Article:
So you probably heard about the Trader Joe's peanut butter recall over the weekend. However, Salmonella doesn't like to limit itself to just one store or just one product.
Now the company that provides Trader Joe's Creamy Salted Valencia Peanut Butter, Sunland Inc., is recalling 76 other types of peanut butter and nut butters, according to the Associated Press. The other butters were recalled because they were processed by the same equipment as the tainted Trader Joe's brand. Currently, Sunland's plant in New Mexico is being inspected by the FDA.
Which company could potentially be liable for causing customers to get sick?
Well, both companies could be liable for placing a dangerous product on the market. Under products-liability laws, any party in the chain of distribution could be liable for a defective product. So even though Trader Joe's didn't produce the peanut butter, it could be required to pay someone's hospital bills for selling it.
However, that isn't usually the case because when a retailer is sued, it can then bring in the other parties that designed and manufactured the product. Once it is determined that the product caused the harm, the retailer, designer, and manufacturer would argue amongst themselves about which party was most at fault for the defect.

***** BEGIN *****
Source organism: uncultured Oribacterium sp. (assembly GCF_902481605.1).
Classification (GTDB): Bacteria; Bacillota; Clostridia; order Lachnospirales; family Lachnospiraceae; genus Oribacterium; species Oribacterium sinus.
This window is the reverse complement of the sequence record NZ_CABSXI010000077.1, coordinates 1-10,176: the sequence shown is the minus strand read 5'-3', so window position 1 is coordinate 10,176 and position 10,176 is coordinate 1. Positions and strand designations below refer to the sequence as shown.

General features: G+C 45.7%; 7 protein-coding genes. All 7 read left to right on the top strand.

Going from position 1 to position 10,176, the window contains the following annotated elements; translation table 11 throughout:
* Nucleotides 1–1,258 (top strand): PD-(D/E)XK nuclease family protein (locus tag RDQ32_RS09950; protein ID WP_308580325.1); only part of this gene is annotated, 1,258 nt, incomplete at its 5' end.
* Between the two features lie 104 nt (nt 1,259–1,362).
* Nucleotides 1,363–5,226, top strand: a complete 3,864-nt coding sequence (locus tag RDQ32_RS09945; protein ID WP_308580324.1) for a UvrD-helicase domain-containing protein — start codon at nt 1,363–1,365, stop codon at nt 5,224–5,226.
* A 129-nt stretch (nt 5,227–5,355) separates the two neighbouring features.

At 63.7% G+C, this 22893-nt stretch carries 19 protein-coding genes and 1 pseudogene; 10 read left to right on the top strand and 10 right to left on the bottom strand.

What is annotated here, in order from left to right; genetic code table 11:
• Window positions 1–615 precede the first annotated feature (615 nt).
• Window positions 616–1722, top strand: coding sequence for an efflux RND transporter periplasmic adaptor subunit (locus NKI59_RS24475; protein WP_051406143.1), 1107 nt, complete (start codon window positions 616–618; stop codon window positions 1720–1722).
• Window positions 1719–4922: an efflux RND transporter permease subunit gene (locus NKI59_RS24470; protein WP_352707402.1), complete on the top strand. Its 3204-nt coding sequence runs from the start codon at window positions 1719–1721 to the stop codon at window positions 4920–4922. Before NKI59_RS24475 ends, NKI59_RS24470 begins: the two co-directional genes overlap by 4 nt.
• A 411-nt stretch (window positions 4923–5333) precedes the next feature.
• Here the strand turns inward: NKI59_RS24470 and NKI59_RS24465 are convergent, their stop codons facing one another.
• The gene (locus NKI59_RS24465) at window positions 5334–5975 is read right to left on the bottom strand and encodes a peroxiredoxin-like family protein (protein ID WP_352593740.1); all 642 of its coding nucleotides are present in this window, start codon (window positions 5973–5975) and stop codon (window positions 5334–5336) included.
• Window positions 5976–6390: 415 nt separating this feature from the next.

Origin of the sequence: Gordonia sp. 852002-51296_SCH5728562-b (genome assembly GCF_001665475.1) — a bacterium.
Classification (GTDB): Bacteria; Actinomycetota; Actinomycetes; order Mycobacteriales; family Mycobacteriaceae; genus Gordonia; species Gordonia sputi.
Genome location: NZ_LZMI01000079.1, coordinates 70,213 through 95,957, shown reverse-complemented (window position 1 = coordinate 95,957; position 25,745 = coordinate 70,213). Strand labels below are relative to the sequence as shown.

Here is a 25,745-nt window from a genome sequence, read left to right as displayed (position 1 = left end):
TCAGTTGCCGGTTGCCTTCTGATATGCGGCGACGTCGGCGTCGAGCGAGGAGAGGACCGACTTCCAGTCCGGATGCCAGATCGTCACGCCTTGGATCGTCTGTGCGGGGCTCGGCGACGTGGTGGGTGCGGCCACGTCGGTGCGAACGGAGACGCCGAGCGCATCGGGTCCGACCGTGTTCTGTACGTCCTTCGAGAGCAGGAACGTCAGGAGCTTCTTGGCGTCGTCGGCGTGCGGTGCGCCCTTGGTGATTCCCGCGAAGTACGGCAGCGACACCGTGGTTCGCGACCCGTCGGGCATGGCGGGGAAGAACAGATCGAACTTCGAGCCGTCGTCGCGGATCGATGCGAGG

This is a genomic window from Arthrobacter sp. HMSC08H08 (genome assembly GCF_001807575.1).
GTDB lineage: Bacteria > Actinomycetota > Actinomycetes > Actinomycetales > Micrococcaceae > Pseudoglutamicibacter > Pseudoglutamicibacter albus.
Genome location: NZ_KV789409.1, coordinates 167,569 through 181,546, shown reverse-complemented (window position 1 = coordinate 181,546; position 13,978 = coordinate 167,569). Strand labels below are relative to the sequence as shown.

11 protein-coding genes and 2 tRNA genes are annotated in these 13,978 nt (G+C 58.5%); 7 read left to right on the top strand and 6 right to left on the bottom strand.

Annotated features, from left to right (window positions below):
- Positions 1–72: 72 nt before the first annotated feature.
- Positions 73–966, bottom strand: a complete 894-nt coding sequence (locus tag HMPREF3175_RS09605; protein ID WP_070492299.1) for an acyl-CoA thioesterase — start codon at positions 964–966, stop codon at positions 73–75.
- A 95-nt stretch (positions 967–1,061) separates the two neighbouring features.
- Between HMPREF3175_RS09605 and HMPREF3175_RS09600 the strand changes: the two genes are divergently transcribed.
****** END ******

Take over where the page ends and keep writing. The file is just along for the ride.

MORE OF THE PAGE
After the initial Trader Joe's peanut butter recall, Sunland expanded the recall to prevent additional illnesses linked to its products. So far, 29 people have reported being sick, with 75% of them being children under 18, according to the AP. No one has died.
The question that still stands is where the Salmonella came from. There could be an issue at the farm where the peanuts were grown, or there could be an issue at the processing plant.
The products recalled by Sunland include its almond, peanut, and cashew butters, along with tahini and roasted blanched peanut products manufactured between May 1 and Sept. 24, according to Sunland's press release. The full list of recalled products is available in the press release.
If you've purchased one of the products, bring it to your grocer to obtain a refund or throw it in the trash. Do not eat it. If you've been sickened by this product and want to pursue legal action to get reimbursed for your expenses, contact a local personal injury attorney.
- Food Recalls (FindLaw)
- Dole Lettuce Recall Probably Recalls E.Coli Outbreak of 2006 (FindLaw's Philadelphia Personal Injury Law Blog)
- FDA Investigates Multistate Outbreak of Salmonella Bredeney Infections Possibly Linked to Trader Joe's Valencia Creamy Salted Peanut Butter (FDA)